“The Empire Road was overrun with the dead on the road that leads to Basin. They stormed the whole city and we escaped out the back of the community into the Thanatos. I was trying to make my way back to the Empire Road and into Jessop to warn someone and get help, but I got separated from the rest of the circus and now I’m by myself.”
The two men looked at one another and came alongside me. Their body language made it clear that they too were trying to not be noticed by whatever laid between us and Jessop Kingdom.
“See that out there? Where that field ands?” the tall one asked. I looked over the boulder again. He pointed to the right hand side of the fields, out into the distance. “See those walls sticking out of the earth? That’s all that remains of the community of Schmidt.” I looked and stared. I was closer to where Schmidt must have once been than were Jessop Kingdom ended. I could see smoke rising from the chimneys of Jessop way off in the distance. Between us and them was this incredible field with open, freshly turned soil, being ploughed by the most incredible thing I have ever seen, with hundreds of dead in kangaroo skins pulling the plough. None of that made any sense to me.
“But why?” I asked in astonishment.
“Food, and area to grow crops. Jessop knew that we could grow food, and they’ve taken our people as slaves to build their new area of farmland, and then our people will be forced to build the new wall to keep it safe as a part of their wider Kingdom,” the taller one explained. “We need to get you out of here. All who weren’t taken as prisoners by Jessop Kingdom are now refugees in Pan. So follow us and we’ll get you there before nightfall.”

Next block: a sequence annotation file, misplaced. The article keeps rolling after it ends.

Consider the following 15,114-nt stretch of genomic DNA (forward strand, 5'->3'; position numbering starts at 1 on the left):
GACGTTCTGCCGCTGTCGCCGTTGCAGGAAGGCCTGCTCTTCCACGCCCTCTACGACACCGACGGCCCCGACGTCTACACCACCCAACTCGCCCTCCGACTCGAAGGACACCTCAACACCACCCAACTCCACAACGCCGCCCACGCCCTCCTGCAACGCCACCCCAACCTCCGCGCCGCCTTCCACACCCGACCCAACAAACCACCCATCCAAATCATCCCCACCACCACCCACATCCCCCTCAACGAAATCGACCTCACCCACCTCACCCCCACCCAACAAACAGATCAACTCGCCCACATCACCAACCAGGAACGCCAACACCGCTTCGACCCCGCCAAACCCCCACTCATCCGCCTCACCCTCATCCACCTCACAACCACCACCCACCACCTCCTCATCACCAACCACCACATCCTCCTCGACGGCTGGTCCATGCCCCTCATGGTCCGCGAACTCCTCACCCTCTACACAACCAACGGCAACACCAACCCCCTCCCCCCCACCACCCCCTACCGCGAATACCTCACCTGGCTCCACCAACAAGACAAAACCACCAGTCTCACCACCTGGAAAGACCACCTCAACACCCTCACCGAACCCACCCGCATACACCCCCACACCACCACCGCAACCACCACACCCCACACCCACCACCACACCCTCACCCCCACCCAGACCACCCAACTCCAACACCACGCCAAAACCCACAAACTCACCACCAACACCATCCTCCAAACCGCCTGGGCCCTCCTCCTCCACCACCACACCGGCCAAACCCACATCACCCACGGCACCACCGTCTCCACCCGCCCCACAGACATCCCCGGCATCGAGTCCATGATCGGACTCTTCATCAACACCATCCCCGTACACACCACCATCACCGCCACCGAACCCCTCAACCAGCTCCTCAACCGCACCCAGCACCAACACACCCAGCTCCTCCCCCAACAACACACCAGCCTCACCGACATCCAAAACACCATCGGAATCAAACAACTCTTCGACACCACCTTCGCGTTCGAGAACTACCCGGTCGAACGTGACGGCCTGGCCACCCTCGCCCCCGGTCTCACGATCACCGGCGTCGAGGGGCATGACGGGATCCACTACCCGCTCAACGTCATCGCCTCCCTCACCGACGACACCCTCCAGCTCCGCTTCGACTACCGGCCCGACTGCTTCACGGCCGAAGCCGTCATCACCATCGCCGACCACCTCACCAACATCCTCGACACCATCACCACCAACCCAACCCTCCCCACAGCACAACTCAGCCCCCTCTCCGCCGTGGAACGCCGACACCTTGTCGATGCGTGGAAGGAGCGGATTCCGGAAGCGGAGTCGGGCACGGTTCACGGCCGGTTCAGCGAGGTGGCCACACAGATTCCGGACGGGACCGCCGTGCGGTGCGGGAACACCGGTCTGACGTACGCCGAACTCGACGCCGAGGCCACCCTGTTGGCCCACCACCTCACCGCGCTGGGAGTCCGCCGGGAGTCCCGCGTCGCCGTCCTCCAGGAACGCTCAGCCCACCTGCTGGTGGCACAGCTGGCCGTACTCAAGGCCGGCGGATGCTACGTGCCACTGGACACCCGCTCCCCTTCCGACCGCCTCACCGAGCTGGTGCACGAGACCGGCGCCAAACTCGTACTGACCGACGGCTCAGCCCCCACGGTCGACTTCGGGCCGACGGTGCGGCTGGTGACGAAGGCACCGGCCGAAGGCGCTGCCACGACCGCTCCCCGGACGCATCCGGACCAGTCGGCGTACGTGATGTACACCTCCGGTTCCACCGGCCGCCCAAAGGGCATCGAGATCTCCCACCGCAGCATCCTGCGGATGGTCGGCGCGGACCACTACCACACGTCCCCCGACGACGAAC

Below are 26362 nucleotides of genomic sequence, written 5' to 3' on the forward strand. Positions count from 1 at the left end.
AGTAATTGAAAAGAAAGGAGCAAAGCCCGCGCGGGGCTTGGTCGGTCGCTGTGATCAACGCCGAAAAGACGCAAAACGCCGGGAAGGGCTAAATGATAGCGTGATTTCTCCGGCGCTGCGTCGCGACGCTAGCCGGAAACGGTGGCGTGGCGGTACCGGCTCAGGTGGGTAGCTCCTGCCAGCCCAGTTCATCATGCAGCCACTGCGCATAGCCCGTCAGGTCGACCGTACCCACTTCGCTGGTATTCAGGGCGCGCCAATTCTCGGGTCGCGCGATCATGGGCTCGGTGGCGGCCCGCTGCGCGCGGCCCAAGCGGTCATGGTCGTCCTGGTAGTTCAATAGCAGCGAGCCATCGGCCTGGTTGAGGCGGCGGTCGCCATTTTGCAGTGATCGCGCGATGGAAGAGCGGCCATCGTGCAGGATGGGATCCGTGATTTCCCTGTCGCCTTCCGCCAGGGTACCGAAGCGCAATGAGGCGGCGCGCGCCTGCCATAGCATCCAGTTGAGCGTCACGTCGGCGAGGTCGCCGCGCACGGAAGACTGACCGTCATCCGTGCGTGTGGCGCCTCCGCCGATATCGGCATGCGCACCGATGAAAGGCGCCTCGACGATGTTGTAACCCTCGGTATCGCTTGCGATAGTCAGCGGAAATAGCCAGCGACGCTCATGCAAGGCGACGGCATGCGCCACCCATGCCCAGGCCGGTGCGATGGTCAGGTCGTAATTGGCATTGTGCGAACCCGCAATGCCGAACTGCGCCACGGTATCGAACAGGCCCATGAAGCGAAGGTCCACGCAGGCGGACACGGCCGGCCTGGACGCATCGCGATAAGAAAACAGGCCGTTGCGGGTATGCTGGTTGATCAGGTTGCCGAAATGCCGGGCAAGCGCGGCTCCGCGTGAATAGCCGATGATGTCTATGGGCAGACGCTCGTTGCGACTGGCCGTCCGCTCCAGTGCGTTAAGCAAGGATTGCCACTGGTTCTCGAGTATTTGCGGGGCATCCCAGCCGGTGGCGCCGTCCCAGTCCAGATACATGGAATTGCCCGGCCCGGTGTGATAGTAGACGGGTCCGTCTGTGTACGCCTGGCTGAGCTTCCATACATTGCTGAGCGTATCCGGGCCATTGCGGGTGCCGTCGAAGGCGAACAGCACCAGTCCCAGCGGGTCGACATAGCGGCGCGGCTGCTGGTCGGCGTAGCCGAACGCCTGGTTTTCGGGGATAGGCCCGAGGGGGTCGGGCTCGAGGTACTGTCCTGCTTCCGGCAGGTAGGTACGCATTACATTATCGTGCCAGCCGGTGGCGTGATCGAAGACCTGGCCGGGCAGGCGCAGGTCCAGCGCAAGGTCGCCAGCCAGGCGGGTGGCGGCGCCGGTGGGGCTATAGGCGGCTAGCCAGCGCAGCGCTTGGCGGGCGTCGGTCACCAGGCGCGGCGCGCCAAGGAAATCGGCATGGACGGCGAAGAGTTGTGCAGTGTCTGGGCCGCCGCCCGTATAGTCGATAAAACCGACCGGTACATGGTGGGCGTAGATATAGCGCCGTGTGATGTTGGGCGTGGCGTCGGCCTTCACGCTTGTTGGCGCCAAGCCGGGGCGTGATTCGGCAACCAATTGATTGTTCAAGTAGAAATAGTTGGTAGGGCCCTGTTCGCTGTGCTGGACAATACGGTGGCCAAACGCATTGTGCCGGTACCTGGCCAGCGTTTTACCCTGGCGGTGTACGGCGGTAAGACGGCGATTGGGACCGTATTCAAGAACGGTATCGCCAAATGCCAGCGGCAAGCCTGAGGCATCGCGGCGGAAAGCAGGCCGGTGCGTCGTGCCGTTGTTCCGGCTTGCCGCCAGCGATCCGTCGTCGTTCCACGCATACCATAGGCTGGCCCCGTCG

I stood up and looked out over the vast open land again toward Jessop Kingdom. I glanced briefly at the two ploughs being pulled by the packs of dead, and then saw another one over further in the distance; all leaving trails of dust behind them. It was hard to understand what I was looking at.
The two Schmidt soldiers led the way and we all broke back into a jog. I was so thirsty and one of them seemed to notice. He handed me his small leather pouch to drink from. The water tasted like mud and coriander. But I didn’t care.
The morning was bright with sunshine, but it was cold unless you were directly in the sun. We jogged and jogged for what seemed like forever. My chest burned and I had to slow down. I hadn’t eaten in nearly two days.
“C’mon!” the slightly larger one said as I began falling back from them. I looked up and saw them in front of me, but my eyes couldn’t quite gain their perspective. I couldn’t make out how far away they were or whether they were facing me or not; and then I saw a flash of the gravel under me, and then blackness.
I’d never been fully unconscious before like that. It was the first time for me. I saw Alexis knocked out for about half an hour once when the tailgate of the home cart was thrown open into his face. I remembered in my community there was a man who gave a talk in the public hall about the brain and he said that in the repair state it will be unconscious if it is damaged in a physical or extremely emotional way and if it needs to self-preserve and repair. But after that happens the individual will often require sleep and rest to bring their body back to a strong state again. All this came flooding into my ears as I came too but I knew that the place I blacked out in wasn’t a place where I couldn’t rest and I needed to keep running. I jumped to my feet and ran. My eyes could see daylight but I didn’t know if I was facing the same direction as the men I was following. I could hear sounds, but I didn’t know what they were. I needed to run. Almost like half formed words and voices, I could hear them, but I still needed to run. I knew that the dead made sounds like that so my running began in a sprint. I felt hands touch my shoulder, but I shook free, and kept pushing; then I gained my vision, and I saw Boss’s face in front of me. Then everything went black again.